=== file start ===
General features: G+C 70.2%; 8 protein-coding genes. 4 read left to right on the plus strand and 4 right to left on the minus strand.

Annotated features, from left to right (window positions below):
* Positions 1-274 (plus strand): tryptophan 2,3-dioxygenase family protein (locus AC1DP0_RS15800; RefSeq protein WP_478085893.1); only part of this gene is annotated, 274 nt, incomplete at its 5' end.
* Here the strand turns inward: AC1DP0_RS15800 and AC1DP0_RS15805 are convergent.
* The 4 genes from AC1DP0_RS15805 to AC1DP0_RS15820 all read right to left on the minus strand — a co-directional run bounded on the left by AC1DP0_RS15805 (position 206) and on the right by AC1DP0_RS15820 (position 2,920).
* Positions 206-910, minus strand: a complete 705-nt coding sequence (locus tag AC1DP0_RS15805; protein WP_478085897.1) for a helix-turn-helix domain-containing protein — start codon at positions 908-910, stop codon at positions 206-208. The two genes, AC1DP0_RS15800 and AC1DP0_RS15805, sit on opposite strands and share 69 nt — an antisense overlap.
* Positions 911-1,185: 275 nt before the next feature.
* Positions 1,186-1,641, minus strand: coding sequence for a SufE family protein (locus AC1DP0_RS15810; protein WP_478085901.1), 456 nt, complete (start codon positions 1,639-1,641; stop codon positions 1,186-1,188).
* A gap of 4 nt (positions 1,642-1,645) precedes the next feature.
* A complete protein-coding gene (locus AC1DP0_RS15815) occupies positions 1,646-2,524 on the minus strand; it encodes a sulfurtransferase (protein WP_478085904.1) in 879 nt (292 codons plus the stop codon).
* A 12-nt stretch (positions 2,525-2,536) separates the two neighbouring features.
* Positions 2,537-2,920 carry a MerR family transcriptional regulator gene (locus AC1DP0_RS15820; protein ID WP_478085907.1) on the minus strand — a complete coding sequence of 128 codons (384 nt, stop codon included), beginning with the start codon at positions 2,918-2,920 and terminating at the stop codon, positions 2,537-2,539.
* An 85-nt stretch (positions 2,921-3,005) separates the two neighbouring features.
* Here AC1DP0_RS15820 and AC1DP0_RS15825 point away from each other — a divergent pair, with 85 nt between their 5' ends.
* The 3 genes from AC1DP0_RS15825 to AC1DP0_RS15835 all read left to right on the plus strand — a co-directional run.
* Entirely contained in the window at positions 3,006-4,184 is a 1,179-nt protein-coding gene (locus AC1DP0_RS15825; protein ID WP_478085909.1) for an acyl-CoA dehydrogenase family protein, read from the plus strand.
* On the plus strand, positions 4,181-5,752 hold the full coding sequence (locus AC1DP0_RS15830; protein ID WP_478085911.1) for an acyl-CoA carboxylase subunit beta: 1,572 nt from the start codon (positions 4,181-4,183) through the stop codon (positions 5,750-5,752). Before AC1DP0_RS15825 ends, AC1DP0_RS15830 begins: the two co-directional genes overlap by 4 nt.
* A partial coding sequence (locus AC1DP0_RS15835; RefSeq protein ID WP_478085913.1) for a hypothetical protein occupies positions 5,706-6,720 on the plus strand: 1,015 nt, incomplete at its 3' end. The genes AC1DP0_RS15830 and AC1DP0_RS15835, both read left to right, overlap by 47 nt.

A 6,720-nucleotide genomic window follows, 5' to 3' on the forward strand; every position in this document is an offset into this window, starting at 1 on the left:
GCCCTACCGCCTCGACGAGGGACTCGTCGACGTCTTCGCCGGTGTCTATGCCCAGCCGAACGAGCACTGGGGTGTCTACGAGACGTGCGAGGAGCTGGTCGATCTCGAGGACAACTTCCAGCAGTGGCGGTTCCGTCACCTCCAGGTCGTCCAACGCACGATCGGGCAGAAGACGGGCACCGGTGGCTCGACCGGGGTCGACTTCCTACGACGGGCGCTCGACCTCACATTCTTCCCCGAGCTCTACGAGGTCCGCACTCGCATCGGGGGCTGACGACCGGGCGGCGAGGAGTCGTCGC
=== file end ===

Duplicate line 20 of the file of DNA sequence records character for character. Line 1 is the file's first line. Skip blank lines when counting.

GCCCTACCGCCTCGACGAGGGACTCGTCGACGTCTTCGCCGGTGTCTATGCCCAGCCGAACGAGCACTGGGGTGTCTACGAGACGTGCGAGGAGCTGGTCGATCTCGAGGACAACTTCCAGCAGTGGCGGTTCCGTCACCTCCAGGTCGTCCAACGCACGATCGGGCAGAAGACGGGCACCGGTGGCTCGACCGGGGTCGACTTCCTACGACGGGCGCTCGACCTCACATTCTTCCCCGAGCTCTACGAGGTCCGCACTCGCATCGGGGGCTGACGACCGGGCGGCGAGGAGTCGTCGC